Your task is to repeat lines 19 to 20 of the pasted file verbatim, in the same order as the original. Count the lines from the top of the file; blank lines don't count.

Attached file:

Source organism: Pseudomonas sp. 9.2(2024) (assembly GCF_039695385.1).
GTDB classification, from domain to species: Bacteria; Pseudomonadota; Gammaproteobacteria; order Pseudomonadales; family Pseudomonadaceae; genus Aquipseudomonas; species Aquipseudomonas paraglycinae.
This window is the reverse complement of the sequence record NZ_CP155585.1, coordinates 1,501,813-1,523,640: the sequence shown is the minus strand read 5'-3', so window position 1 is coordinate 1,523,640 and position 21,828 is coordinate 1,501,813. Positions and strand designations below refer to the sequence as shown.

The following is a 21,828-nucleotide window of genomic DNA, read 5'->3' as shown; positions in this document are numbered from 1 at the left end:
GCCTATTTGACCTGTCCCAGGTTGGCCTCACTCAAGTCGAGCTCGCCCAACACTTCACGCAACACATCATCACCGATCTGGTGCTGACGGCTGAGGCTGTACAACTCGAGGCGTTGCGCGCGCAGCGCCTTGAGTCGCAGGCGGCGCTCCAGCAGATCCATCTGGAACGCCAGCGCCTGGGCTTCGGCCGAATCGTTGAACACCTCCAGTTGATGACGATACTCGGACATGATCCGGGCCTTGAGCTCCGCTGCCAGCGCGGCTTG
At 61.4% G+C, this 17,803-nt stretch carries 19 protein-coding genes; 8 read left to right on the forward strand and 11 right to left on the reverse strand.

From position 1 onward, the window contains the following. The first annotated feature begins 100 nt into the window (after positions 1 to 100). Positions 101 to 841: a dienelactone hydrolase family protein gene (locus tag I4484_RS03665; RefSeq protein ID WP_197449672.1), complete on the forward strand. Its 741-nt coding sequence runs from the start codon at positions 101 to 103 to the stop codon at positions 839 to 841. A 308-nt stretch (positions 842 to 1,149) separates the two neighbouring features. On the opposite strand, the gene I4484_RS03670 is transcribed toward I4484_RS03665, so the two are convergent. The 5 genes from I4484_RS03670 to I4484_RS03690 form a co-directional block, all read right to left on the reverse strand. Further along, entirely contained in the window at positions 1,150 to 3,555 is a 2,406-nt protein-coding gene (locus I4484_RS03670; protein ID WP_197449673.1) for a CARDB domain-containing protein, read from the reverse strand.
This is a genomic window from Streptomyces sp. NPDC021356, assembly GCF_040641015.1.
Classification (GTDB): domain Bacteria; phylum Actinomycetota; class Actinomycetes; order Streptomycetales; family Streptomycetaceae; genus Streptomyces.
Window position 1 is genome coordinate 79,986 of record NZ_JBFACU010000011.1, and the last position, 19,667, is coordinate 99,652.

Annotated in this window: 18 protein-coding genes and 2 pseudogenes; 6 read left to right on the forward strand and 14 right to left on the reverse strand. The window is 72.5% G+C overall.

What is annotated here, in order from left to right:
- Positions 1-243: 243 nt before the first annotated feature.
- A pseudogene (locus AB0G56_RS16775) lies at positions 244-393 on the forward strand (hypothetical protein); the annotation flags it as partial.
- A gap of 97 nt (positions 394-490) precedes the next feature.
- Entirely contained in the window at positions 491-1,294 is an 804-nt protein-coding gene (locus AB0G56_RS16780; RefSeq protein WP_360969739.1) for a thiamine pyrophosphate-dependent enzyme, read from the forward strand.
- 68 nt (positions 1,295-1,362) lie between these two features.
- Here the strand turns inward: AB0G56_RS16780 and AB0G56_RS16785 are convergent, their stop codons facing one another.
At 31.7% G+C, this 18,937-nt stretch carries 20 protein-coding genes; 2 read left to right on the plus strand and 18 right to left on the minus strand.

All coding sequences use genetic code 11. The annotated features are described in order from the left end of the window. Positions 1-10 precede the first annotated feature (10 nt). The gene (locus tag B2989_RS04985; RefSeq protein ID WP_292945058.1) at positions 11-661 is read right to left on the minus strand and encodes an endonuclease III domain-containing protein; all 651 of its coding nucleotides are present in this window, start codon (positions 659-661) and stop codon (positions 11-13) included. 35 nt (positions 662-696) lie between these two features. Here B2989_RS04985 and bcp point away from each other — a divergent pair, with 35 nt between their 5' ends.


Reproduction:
At 31.7% G+C, this 18,937-nt stretch carries 20 protein-coding genes; 2 read left to right on the plus strand and 18 right to left on the minus strand.

All coding sequences use genetic code 11. The annotated features are described in order from the left end of the window. Positions 1-10 precede the first annotated feature (10 nt). The gene (locus tag B2989_RS04985; RefSeq protein ID WP_292945058.1) at positions 11-661 is read right to left on the minus strand and encodes an endonuclease III domain-containing protein; all 651 of its coding nucleotides are present in this window, start codon (positions 659-661) and stop codon (positions 11-13) included. 35 nt (positions 662-696) lie between these two features. Here B2989_RS04985 and bcp point away from each other — a divergent pair, with 35 nt between their 5' ends.